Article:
The death toll in Haiti as a result of Hurricane Matthew – the most powerful Caribbean storm in a decade – has soared to more than 400, officials say. Some 50 people were reported killed in the town of Roche-a-Bateau alone. The nearby city of Jeremie saw 80% of its buildings levelled. In Sud province 30,000 homes were destroyed. Senator Herve Fourcand from southern Haiti told AFP news agency that at least 400 people had died. Reuters news agency put the death toll at 478, quoting Haitian officials, but this has not been independently confirmed. Mr Veloso told the BBC some aid had been brought into the country’s south-western peninsula, where many of the deaths were reported, but the region remained largely cut off with access only possible by helicopter or sea. Most of the deaths in Haiti were in towns and fishing villages around the southern coast, with many killed by falling trees, flying debris and swollen rivers. The storm passed directly through the Tiburon peninsula, driving the sea inland and flattening homes with winds of up to 230km/h (145mph) and torrential rain on Monday and Tuesday. Les Cayes resident Jean Joseph described the scene in his town – one of the worst-hit – as "complete devastation".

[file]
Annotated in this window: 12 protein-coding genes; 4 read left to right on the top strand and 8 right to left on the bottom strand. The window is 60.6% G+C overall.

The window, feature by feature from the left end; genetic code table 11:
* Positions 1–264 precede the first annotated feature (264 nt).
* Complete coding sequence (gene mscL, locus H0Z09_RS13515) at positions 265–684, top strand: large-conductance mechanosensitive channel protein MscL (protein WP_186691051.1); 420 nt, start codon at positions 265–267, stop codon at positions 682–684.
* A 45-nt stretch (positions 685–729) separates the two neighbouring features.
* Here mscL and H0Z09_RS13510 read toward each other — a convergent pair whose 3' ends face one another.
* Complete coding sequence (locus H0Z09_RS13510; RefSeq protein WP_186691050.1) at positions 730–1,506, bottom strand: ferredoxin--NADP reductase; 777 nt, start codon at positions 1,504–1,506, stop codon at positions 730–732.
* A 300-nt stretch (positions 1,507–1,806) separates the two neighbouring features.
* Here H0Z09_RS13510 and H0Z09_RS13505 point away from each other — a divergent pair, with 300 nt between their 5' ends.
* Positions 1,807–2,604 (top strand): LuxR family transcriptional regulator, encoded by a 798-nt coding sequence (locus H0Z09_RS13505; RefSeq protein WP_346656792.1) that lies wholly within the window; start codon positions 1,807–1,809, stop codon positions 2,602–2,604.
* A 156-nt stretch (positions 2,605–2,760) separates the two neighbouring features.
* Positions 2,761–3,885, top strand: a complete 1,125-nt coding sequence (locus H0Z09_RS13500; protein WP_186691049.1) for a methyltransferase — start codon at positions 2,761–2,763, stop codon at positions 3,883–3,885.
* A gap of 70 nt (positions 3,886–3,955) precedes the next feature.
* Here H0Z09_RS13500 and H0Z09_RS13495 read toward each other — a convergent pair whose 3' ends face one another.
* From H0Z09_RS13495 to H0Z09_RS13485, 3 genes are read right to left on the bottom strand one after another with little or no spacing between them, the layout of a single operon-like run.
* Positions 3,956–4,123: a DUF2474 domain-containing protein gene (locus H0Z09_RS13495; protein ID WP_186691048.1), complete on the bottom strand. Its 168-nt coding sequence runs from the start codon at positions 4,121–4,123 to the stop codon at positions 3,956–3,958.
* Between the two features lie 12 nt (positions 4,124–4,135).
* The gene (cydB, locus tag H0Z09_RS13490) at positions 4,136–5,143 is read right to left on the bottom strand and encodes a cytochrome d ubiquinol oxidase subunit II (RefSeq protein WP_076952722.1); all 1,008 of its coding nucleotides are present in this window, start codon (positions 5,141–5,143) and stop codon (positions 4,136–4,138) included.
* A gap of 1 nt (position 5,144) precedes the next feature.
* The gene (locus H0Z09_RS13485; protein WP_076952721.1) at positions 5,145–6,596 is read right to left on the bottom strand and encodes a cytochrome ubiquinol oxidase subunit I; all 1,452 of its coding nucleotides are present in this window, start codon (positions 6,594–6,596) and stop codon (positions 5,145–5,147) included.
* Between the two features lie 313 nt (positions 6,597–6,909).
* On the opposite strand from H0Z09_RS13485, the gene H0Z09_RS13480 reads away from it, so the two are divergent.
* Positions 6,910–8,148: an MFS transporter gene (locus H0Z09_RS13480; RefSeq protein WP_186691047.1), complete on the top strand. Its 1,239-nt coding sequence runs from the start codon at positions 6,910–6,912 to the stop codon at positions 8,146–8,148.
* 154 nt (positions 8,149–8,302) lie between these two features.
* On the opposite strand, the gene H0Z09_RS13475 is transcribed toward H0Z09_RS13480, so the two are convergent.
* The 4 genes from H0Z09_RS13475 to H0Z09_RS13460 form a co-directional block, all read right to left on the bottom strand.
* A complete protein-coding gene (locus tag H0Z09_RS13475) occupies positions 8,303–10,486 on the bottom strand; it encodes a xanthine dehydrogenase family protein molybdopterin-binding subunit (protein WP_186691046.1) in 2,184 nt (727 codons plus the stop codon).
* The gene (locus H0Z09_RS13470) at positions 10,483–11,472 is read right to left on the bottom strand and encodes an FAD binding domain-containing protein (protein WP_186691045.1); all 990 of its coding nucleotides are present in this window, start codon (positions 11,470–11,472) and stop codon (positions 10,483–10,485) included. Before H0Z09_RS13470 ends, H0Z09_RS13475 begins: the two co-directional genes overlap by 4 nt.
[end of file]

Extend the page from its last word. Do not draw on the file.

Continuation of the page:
RMF’s team in Haiti reports that it could take up to four or five days to get a clearer picture of the impact and death toll.
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